This quarter’s papers include a really interesting brief paper, with an English abstract, which argues that beauty is a mystery, but that seeing it in people accords them the greatest possible human dignity. The writer has a set of questions for his nursing/medical students: they have three minutes to answer each, so he gets an unconsidered response. They are:

  • What is good?
  • What is beauty?
  • What is freedom?
  • What is love?
  • What is dignity?

I think these are a good set of questions to ask beginning practitioners in health and social care, to get them to think about the objectives and values inherent in their work. In fact, we could all ask ourselves these questions regularly.

You can read the abstract here.

If you can read Polish you can go the the journal through this link; its articles are online – there are also occasional English articles.

Written by Malcolm Payne

24 February 2014 at 11:03 am

Criticism of assisted dying is not only religious: if it becomes law, social workers will have to be involved

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130108 Tags humanistThe British Humanist Association (BHA) broadly supports assisted suicide, although it’s not a big thing for them – most of their lobbying and promotional work is around various aspects of education. However, they do maintain a ‘tag archive’ which lists various newspaper articles which support their views, and other pieces. It’s obviously done very erratically, so it’s not comprehensive, but it goes back a long way; some of the tags go back to 2009, so you can follow that part of the debate of interest to the BHA back for some time.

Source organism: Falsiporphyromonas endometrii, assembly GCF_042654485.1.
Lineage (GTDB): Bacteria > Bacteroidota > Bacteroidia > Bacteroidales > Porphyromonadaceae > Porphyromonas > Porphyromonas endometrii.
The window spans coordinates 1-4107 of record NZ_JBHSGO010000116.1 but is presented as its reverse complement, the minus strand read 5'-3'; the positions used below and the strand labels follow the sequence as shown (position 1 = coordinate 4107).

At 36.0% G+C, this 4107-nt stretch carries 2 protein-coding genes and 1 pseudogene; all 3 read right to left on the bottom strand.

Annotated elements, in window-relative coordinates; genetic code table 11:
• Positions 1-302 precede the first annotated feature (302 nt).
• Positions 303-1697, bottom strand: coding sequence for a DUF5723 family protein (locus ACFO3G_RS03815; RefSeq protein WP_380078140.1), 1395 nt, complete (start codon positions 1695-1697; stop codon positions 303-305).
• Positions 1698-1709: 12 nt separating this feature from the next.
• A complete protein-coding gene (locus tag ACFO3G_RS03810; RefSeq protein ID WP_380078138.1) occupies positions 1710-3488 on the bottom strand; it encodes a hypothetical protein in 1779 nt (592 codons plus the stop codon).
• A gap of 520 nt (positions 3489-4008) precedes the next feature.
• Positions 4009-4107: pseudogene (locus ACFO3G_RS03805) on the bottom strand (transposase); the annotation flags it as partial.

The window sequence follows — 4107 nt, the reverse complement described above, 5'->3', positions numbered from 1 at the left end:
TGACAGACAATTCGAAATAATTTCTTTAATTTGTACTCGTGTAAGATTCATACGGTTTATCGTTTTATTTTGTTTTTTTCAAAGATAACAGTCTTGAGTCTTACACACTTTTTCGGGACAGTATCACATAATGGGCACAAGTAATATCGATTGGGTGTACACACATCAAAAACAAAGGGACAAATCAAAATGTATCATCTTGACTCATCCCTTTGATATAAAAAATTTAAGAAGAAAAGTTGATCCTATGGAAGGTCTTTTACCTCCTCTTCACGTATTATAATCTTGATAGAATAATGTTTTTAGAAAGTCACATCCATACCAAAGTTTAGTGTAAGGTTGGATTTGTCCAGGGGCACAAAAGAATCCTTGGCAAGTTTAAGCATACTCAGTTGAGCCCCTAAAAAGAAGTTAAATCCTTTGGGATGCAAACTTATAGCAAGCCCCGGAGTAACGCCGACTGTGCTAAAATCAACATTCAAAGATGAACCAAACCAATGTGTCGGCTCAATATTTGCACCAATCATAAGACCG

Link to the BHA Tag Archive on assisted dying.

Most of their links are about how religious interest groups are the main supporters of ‘assisted dying’ or ‘assisted suicide’ as one of the commentators on a post puts it. You can see their arguments neatly put by Naomi Phillips, the BHA’s head of public affairs (that is, their PR person).

Link to Naomi Phillips’s article.

My comment is that their particular interest does not really recognise the range of views about the problems of assisted dying, particularly from the professionals who would have to do it. This includes social workers, who are sometimes surprised by this because they see it as a medical decision to help or not, and generally support people’s self-determination on issues affecting their own lives.

Of course, suicide is legal, so it’s reasonable for social workers to take the line that people should be free to make their own decisions. But all social workers know how pressure, subtle and not-so-subtle, can be put on people by their family or others who are important to them to do the ‘right thing’. Social workers will also be affected if assisted dying does become law, because it’s likely that health and social care agencies will get social workers to do the family investigations. there will also be a call on existing social work records to see what the history of family pressures and potential suicides’ views were in the past. This means that social workers will have to consider everything they write about what older people, people with long-term conditions and disabled people think about the killing themselves if their physical condition or disability gets worse, in case their record gets used at some time in the future to find out whether the person has changed their views.



Written by Malcolm Payne

14 January 2013 at 9:01 am